Archive for the 'stocks teaching piano' Category


I became the teacher of the piano at Stocks (a girls’ boarding school at Albury near Tring) in the early fifties, succeeding Vernon Warner there. We had played Cesar Franck’s Symphonic Variations, Vernon playing the orchestral part on the second piano, as a way of introduction for me. I remained there for the next fifteen happy years, teaching charming, delightful and well-mannered girls the art of Chopin, Brahms, Bach and Beethoven. At the end of the day I would play to the whole school and ask them if there was anything they particularly wanted to hear next week. I once was asked for the “Moonlight Sinatra”! I asked the girl if she meant the one by Franck, but she didn’t know what I was talking about.

The school once decided to enter a local piano competition. We put up three entries – one of which was Brahms Intermezzo played by Elizabeth Lingard-Guthrie and we obtained the first three prizes, together with a warning “These three girls have obviously been taught by the same teacher; they should develop a more individual way of playing”! I consider this as a compliment!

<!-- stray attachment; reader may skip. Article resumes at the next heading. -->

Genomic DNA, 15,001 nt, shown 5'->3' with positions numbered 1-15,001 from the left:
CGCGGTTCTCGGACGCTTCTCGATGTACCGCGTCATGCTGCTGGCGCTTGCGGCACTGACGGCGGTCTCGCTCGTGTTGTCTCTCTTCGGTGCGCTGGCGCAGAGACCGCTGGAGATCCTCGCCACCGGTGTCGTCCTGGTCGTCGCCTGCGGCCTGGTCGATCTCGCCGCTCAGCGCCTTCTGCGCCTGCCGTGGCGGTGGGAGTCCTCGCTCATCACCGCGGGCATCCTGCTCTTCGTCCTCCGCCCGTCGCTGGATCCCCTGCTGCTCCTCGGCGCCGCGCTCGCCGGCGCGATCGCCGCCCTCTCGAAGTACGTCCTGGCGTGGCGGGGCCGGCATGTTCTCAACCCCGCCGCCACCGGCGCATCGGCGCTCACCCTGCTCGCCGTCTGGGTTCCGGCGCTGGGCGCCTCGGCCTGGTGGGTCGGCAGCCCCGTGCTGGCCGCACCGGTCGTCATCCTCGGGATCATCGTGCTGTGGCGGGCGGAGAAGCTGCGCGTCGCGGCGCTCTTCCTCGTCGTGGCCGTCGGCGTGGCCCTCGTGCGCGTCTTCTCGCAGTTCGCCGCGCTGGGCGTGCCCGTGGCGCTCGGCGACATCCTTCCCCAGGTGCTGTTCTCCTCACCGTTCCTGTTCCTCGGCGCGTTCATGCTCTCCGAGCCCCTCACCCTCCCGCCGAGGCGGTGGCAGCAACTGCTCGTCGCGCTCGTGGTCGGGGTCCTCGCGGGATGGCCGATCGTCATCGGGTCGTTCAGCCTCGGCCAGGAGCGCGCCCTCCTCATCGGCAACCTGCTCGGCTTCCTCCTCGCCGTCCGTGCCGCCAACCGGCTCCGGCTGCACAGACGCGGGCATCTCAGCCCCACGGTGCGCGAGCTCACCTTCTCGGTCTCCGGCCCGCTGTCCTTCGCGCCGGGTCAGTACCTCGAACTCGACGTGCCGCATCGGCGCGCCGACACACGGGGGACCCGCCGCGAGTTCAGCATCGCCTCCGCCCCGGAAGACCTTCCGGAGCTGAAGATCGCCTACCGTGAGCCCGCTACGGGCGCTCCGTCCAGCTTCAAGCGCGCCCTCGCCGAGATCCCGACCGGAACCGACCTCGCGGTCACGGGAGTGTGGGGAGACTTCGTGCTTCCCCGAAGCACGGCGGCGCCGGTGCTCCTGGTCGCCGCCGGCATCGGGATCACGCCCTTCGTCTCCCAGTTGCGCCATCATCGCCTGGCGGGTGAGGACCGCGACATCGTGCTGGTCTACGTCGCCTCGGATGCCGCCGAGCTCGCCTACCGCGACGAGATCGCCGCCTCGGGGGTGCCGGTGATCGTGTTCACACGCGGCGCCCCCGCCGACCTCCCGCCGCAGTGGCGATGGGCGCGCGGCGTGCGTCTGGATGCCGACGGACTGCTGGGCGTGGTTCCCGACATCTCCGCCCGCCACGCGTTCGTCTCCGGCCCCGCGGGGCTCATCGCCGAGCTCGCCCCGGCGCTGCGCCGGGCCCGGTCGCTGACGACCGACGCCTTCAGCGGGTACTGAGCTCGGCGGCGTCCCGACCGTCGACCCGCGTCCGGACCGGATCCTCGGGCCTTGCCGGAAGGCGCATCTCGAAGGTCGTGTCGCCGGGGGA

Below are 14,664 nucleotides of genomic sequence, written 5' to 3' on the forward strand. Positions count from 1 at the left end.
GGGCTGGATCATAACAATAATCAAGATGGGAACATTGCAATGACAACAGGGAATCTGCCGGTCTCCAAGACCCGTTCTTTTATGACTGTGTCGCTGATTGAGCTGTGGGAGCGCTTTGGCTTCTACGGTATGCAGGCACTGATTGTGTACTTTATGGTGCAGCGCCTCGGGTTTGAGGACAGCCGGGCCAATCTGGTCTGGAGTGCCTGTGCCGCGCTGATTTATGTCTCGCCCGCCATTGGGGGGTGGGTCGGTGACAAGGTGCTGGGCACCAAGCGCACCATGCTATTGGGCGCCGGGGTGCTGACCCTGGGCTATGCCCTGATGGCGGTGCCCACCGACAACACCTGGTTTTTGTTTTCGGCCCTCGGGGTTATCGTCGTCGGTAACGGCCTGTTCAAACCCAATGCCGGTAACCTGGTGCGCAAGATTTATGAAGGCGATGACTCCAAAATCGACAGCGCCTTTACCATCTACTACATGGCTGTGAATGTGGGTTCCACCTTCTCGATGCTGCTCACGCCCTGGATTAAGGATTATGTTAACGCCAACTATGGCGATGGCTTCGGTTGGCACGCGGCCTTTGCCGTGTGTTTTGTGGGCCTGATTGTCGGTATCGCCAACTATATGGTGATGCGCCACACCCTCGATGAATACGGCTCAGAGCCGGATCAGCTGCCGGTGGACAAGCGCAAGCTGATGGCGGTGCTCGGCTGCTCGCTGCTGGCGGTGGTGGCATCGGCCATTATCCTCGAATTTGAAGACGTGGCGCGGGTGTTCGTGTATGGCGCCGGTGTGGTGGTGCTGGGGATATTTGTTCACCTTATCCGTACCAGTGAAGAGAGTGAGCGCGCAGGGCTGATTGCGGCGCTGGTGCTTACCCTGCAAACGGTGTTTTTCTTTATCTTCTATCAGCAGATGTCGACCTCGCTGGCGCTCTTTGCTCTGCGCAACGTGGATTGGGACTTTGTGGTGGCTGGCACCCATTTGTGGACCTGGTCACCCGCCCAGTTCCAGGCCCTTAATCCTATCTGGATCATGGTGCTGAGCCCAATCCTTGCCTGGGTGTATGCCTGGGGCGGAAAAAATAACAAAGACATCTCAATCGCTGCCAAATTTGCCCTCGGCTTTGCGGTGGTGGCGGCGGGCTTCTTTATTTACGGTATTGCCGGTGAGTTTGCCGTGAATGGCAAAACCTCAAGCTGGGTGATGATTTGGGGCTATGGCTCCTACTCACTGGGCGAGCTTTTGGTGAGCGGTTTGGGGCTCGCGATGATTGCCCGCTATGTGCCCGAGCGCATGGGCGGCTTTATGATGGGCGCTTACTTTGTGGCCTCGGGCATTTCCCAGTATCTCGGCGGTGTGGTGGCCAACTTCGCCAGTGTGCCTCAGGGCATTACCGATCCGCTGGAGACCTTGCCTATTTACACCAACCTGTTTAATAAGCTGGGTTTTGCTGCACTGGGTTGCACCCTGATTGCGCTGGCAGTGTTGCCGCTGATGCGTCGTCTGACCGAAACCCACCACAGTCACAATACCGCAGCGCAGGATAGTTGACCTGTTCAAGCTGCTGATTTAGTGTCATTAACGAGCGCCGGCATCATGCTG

We had lunch all together in the large dining room I sat at the end of the long refectory table with the head-mistress in the middle, with the girls each side of her. She would often announce interesting news from this position. She once caused me intense embarrassment: “Jane, who went to finish her education in Paris has just sent me a real French letter”. It was a difficult moment!.

Towards the end of my time at Stocks I had difficulty in maintaining an interest in classical music and I often received requests to teach their daughter the latest pop craze. Besides hating this kind of music I hadn’t a clue how to teach it. But that apart, my garage business was absorbing all my time, so finally I gave it up. One memory of Stocks I will never forget was when Miss Forbes-Dunlop (the headmistress) was called out of my end-of-day playing and returning in a hurry to call me to the phone (I was playing Brahms’ G minor Rhapsody) and it was Ann telling me to come home at once as our son, William, aged 5 was dangerously ill in hospital after a tonsils operation. I was using the Bond mini car at the time and Miss F-D at once insisted I take her own Austin 10.

Willain was very ill, but he soon recovered. When Miss Forbes-Dunlop retired Stocks was bought by Mr Heffner and The Bunny Club took it over. Miss F/D was invited back to celebrate her 90th birthday and so were Ann and I as part of the old staff. A number of old pupils also turned up and I heard many comments about bedrooms being turned into Jacuzzis. How times change!

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